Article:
In literature, a writer has “a voice”. It means that he or she has a way of writing that is distinctive and recognizable. Although I haven’t read many novels since high school, preferring to read non-fiction most of the time, I know that certain famous writers’ styles are so unique that fans would know who was doing the writing without being given the name.
The idea of “having a voice” is strong in our society which supports (at least in theory) the rights of the individual. We are protected by the first amendment (in theory) to “free speech” and to “voice our opinions”. People are encouraged to “speak out” or “speak up” or to “have a say”.
As a child if you were told, “Children should be seen and not heard,” (that was a familiar idea in past generations), you were also being told, “Keep quiet. We are not interested in anything you have to say.” That message certainly says, “You have no voice”. If you spoke up about something and were punished for doing so, that message says “It’s better to keep some things to yourself.” If you were saying something loudly and repeatedly and it was just ignored, that message teaches you to conclude “no matter how strong my voice is, it’s powerless.” If you lived in a home where people were doing something “objectionable” and you were asked to keep it a secret, that message teaches you that “to tell the truth to the world is going to have a cost.”
In some households, children are expected to always be quiet. I once worked with someone who had been told by his father that his breathing was too loud and he had learned to nearly hold his breath to contain the noise which eventually caught up with his vocal health. I have seen people who lived with others who were rage-aholics. If you have a parent who screams and fights with the family, you will learn to dread loud voices and powerful vocal expressions. If you live in a household where you have no one to talk to who actually hears what you have to say or asks you for your opinion, you will feel unacknowledged.
On the other hand, if you were a child singer and you got a lot of attention for singing, you could conclude that the only time you are valuable in the world is when you sing. That would be a scary way to live. If you were someone who had to speak up on behalf of others you might keep that habit and always speak for others and that could make you a bossy control freak.
It goes on but I hope you can see my point. Being heard, being listened to, being responded to after you have spoken, is a crucial element of feeling validated and accepted. If you don’t “voice your opinion” because you think it doesn’t matter or that you have no opinion to voice, that’s not a position of positive power. If you don’t understand how to have “a voice” in your life in a way that matters, you will be unable to “speak up” on your own behalf in situations where that would be a good thing.
If you want to say something to someone else and you can’t (for any reason at all), that uncommunicated message will stay stuck in your mind and your throat until you express it. If you get “all choked up” with emotions you can’t express, or if you “can’t spit out the words” when something powerful happens to you, consider the long term effects of that situation. If you get “a lump in your throat” when you feel an urge to cry, but don’t actually let yourself cry, you have to recognize what that does to the muscles in your throat.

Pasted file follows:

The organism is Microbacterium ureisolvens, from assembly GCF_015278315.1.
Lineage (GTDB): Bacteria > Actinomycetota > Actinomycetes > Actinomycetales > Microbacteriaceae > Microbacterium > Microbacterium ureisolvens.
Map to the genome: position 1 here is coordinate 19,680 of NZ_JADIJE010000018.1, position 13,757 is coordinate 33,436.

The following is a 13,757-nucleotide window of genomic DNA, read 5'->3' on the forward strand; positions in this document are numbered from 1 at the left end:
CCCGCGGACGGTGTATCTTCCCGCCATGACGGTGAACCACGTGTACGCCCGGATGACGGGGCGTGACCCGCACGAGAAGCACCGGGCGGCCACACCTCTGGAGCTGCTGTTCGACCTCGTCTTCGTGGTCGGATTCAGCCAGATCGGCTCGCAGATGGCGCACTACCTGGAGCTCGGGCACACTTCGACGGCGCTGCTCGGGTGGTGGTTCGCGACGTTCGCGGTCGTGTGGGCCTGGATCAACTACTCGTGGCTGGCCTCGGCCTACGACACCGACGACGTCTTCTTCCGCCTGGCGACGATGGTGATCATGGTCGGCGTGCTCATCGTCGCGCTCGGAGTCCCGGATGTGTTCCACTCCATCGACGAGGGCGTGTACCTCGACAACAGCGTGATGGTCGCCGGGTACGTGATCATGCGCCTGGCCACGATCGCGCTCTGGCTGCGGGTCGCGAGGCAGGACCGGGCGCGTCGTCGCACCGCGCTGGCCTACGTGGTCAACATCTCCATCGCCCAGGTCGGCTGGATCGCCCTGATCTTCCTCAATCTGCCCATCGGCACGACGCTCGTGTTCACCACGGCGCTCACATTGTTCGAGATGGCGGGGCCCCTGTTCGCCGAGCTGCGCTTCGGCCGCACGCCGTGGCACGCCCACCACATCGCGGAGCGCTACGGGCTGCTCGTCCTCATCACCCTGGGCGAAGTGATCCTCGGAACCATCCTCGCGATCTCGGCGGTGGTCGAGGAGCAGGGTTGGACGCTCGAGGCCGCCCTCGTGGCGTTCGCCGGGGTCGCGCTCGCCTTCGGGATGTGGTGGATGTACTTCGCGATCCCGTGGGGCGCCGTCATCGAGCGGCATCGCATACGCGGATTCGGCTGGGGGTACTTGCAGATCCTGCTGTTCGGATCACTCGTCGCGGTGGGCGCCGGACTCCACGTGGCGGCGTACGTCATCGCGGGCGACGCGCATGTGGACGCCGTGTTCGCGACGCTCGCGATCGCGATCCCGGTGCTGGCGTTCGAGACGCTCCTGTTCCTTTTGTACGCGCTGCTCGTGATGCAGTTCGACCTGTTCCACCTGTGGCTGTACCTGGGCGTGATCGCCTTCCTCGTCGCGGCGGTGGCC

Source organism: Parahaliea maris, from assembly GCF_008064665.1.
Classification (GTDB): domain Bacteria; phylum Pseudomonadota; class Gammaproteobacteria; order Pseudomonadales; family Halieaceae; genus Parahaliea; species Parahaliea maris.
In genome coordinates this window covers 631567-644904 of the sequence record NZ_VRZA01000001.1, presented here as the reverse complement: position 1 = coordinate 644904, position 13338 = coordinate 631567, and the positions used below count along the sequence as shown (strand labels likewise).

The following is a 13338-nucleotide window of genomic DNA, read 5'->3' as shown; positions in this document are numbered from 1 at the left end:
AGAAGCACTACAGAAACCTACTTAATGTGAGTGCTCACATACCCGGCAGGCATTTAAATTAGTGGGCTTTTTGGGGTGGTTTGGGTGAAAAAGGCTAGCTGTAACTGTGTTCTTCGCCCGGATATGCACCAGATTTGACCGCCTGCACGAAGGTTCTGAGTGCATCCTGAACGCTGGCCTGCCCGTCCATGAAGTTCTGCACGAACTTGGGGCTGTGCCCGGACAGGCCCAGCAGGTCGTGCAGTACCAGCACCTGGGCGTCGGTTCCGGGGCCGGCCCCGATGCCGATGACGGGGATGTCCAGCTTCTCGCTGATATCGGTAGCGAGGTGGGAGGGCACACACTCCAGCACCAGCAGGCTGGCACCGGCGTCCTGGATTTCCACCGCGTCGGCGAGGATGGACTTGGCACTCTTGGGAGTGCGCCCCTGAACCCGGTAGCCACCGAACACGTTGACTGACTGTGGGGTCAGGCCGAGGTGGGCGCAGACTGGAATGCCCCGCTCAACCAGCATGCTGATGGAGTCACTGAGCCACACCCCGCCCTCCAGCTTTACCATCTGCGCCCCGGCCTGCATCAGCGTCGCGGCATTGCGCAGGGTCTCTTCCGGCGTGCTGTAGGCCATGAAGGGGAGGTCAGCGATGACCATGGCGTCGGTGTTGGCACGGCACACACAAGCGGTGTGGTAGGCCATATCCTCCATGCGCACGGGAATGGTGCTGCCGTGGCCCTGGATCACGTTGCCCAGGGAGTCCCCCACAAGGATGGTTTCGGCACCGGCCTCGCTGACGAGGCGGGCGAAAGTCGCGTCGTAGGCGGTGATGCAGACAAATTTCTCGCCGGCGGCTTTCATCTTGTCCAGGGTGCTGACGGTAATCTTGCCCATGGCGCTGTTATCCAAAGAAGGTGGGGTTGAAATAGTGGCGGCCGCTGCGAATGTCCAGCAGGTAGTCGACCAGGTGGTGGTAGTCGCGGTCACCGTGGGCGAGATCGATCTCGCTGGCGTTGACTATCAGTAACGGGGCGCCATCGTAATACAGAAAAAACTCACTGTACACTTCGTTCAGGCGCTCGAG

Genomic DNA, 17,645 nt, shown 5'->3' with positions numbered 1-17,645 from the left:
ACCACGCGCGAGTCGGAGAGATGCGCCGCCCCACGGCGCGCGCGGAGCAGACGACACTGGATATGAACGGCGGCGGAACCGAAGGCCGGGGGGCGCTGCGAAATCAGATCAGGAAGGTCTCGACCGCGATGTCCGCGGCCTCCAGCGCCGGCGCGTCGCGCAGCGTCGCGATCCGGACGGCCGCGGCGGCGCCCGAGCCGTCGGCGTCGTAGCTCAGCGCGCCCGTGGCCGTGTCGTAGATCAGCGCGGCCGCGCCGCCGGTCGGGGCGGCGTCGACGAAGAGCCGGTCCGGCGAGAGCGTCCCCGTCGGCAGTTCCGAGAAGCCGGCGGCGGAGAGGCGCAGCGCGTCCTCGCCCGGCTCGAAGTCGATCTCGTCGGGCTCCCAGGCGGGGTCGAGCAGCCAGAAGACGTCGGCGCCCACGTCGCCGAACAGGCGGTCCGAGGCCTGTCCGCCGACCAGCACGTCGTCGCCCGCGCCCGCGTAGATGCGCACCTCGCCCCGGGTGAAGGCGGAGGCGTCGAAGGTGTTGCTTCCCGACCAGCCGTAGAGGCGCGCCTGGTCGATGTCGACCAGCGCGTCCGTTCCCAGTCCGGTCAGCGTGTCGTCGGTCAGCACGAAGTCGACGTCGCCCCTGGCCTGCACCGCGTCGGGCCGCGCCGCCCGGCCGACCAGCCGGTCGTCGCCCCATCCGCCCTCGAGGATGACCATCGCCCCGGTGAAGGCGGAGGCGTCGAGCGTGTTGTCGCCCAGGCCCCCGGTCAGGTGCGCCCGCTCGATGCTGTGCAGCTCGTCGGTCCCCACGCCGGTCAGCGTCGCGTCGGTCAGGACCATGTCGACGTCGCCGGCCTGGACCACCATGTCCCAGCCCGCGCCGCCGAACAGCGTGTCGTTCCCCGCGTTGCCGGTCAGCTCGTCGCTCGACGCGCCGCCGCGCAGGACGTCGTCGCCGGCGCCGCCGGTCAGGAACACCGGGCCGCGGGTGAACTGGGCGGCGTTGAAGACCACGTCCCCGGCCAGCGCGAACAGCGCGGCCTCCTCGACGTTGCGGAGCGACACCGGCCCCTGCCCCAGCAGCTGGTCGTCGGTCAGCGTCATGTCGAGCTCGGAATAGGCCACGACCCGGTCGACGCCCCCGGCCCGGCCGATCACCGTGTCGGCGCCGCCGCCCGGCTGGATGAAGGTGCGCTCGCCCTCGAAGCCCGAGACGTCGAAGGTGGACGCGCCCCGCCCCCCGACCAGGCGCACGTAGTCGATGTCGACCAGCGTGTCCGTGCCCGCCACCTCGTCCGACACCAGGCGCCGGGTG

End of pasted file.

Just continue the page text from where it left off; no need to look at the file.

If your voice sounds bad to you and that makes you embarrassed or ashamed, if you would like your voice to do something beyond what it currently does, if you have been criticized for having a voice that doesn’t meet other people’s expectations, you can end up with a very bad “vocal image” of yourself that could be hard to change. That can have a profound effect on your self-esteem and your ability to function in the world.
You have a right to have the best, most wonderful voice in the world. You have a right for it to sound good, even great. You have a right to have it do what you want it to do without explanation or apology. You have a right to sing, to make music, and to use your voice creativity. You deserve being heard and listened to. You deserve having the authority to speak clearly and sing strongly. You have permission to make a “loud noise” and “let loose a joyful noise”. You have permission to enjoy your voice in all its real and metaphorical manifestations.
Do not allow your voice to be silenced. Do not allow others to take your voice away. Do not let others speak for you without your express permission. Speak up for yourself. Speak out for things that matter to you. Speak straightforwardly and with passion.
In order to take yourself more seriously, do not lie. Do not diminish your own truth. Keep your word, keep your agreements, keep your promises. If you cannot, communicate that and take responsibility about mending the fence. If you want your voice to be all that it can be, respect how it is produced in your body, put in the time to keep it in shape, and remember how important it is to honor it at all times.
Listen to others, hear what they have to say. Take in what others are saying and how they are expressing their opinions. Let yourself notice the speaking and singing voices of others. Be careful of what you tell yourself in your mind and what you write on paper to others. Think before you make sound. Once it’s out, you can’t make it go back.
Own your voice. Own what it is, how it is made, and where it goes (both inside your mind and out in the world). Speak truthfully but with compassion. Sing with open heartedness and abandon.
Honor your voice because if you do, it will serve you with honor.